Talk:Minute of Angle
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• Minute and second of arc
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• Talk:Minute and second of arc
|WikiProject Firearms||(Rated NA-class)|
I should have added my paragraph here instead of the main page. This is my first contribution and I'm still figuring things out. The paragraph I added is: "Minute of Angle is a linear effect, not quadratic. That is: twice the distance will result in twice the deviation. The value of 1 MOA @ 100 yds is 1.04719758 inches. In linear progression, 1 MOA is equal to 0.52359879 inches @ 50 yds and to 2.09439516 inches @ 200 yds. It is basically the measure of the opposite side of a rectangle triangle with a 1 MOA (1/60th of 1 deg) "A" angle".
It's a correction on the original text that states the deviation follows a quadratic effect (which is wrong). It should also be noted that:
- The deviation of a projectile from it's ideal straight line path due to gravity is called 'drop'. Without air-induced drag the bullet would follow a parabolic path.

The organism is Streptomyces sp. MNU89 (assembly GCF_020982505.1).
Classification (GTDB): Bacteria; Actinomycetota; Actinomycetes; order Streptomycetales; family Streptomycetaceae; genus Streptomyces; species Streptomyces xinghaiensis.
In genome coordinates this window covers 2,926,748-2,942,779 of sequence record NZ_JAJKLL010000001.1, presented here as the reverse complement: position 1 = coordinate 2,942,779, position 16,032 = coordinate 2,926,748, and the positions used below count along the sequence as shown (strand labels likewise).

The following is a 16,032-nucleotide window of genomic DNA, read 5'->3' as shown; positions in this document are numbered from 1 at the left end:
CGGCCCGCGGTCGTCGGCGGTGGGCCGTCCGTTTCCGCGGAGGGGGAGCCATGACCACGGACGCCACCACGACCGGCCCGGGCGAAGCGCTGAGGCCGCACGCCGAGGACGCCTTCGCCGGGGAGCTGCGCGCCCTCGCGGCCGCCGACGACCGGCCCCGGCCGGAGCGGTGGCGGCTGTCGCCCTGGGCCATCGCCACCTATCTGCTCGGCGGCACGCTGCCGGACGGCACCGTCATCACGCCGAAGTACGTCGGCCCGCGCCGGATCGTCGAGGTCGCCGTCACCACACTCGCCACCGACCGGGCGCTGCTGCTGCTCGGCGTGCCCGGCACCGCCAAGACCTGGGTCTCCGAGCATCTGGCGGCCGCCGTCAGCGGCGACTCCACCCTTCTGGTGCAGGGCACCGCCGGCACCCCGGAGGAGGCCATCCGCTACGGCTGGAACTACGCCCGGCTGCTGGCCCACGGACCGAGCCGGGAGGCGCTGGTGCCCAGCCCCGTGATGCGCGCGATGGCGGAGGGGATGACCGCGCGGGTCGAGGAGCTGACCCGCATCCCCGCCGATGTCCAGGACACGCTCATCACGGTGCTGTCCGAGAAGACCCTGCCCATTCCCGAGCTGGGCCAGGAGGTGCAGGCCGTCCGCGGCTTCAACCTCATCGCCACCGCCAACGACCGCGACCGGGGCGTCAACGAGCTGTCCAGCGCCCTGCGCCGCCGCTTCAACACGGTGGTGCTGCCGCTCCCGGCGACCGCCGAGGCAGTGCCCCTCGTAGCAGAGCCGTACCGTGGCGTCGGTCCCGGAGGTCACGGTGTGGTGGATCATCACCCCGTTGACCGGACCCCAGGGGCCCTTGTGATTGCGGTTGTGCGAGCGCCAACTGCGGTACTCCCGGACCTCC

- The deviation of a projectile due to wind is called 'drift'.
When the term 'MOA' is used in reference to the accuracy of a firearm it is expressing the inherent capacity of the firearm to shoot bullets down 'the same' trajectory and has nothing to do with drop or drift. A rifle capable of 1 MOA accuracy is a rifle that is inherently capable of shooting bullets down trajectories that don't deviate more than 1/60th of a degree one from another, all conditions being the same. That deviation can be translated into an equivalent "hit to hit" distance at a known distance using the trigonometric formula for TanA Trigonometric_functions. —Preceding unsigned comment added by RVZoo (talk • contribs) 19:49, 3 December 2010 (UTC)